It’s late July, which means it’s peak time for some of my favorite flying critters. They include many of our most beautiful species and one of our most impressive long-distance migrants. They can often be found gracefully winging their way through your yard on their four wings. That’s right – four wings – because it’s time to talk butterflies.
July is when the North American Butterfly Association organizes the so-called “Fourth of July” butterfly counts to keep tabs on populations of butterflies all over the continent. The counts are patterned after National Audubon’s Christmas Bird Counts in that “citizen scientists” head into the field on a specific date to tally all species and individuals within a 15-mile circle. Butterflies face the same threats as birds in the form of habitat destruction and the effects of climate change, so long-term monitoring is key to detecting problems.
I oversee the Truro count on which we can find over 30 species in a good year, though numbers were way down this year. The same goes for the Brewster Count, which includes Harwich, Eastham, and South Wellfleet, and was held this past weekend. In most years I would normally see at least 25 or 30 species on count day, but this year we had a measly 19 species, a 40% drop from last year. It’s not clear why, but there are reports of super low numbers and species diversity from the Mid-Atlantic States this year as well. Monarch numbers were average to above average at most sites, and many have been enjoying seeing them around after several years of scarcity.
To complete their life cycle, many butterflies depend on specific food plants for their caterpillars. The most familiar example is the Monarch, a comparatively huge and highly recognizable butterfly that only lays its eggs on various species of milkweed. But for many butterflies, the relationships are more complicated than just needing a type of plant. The Edward’s Hairstreak is a small, beautiful butterfly whose caterpillars eat Scrub Oak, a very common shrubby tree on the Cape and Islands. But in addition to patches of the host plant and some nectar sources for the adults, this species also requires a certain species of ant to be present. The ants, it turns out, protect the caterpillars from the many predators that would otherwise eat them in exchange for a “honeydew” secretion the caterpillars provide them. The caterpillars actually hide in the ant colony during the day and come out at night to feed. This relationship, from the butterfly’s point of view, is known as “myrmecophily”, which literally means “ant love”.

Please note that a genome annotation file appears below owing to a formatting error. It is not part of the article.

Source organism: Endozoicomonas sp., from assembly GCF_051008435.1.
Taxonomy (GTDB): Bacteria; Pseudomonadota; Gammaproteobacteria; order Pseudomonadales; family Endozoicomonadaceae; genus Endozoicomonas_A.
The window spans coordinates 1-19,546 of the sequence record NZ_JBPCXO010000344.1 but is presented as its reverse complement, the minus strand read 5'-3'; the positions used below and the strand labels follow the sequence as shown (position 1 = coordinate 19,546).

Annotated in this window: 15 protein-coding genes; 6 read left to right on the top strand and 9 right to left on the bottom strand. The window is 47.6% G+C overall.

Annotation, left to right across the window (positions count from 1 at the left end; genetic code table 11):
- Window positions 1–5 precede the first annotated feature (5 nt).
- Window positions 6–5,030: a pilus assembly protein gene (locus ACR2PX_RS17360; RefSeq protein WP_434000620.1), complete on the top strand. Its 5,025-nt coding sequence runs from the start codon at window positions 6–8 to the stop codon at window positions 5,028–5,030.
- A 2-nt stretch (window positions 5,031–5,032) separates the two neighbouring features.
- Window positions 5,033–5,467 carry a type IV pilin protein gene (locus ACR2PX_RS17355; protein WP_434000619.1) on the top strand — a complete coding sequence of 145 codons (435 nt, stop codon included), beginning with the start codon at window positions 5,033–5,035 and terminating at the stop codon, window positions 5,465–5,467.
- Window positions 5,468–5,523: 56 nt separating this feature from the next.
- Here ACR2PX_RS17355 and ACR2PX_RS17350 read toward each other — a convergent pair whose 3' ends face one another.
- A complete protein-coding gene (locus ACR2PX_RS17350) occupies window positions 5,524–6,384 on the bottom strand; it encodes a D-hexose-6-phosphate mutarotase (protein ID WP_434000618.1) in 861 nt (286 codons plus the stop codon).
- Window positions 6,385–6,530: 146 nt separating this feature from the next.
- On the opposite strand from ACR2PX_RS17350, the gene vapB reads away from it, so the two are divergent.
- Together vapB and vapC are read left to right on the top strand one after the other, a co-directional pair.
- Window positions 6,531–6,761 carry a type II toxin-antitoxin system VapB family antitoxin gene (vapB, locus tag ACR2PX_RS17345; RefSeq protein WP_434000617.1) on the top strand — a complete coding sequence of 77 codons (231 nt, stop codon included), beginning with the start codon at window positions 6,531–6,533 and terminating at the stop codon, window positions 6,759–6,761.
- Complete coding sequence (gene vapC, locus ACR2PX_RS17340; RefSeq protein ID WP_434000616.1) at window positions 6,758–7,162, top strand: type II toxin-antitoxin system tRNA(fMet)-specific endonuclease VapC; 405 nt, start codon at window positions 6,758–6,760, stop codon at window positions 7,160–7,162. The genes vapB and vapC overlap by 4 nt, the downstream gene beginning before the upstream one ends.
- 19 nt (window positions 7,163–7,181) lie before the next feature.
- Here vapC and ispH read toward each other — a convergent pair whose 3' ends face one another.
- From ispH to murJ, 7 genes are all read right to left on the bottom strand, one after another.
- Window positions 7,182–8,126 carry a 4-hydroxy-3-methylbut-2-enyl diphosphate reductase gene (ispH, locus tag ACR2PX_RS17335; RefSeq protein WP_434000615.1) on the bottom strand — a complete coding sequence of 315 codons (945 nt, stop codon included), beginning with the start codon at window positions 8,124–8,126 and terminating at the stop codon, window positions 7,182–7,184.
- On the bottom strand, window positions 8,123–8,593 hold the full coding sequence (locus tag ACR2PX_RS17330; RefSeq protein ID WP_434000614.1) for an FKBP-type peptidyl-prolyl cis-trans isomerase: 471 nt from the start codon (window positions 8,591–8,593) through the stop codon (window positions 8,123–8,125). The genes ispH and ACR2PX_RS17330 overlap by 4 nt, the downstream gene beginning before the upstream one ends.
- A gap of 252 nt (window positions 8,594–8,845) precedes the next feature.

If you want to see butterflies in your yard, there are some plants you can include in your gardens or encourage around the edges and wilder sections. Great native plant choices to attract nectar-seeking insects include Swamp and Butterfly Milkweeds, Anise Hyssop, Echinacea, Bee Balm, and Sweet Pepperbush. Tried and true garden standards like salvias and catmints are not native, but they aren’t invasive and can be even more attractive to nectar-hungry bees and butterflies than the native species. But providing host plants for the caterpillars is more important than flower nectar, so encourage or plant local species like cherries and oaks, Little Bluestem and other native bunch grasses, blueberry, and a ton of herbaceous species you might just think of as weeds.
Everyone knows Monarchs, but it’s time that you got to know some of the less noticeable but way more common species in our area, like the tiny and stunning American Copper and the lovely Pearl Crescent, which resembles a tiny Monarch. Check flowering Butterfly Weed plants for the handsome Coral Hairstreak, which uses Beach Plum and other shrubs as larval host plants, and which are very tolerant of close up photography.
Learning these species is your homework for this week. And if anyone manages to work “myrmecophily” into a conversation, or better yet a Scrabble game, please let me know – you’ll get extra credit.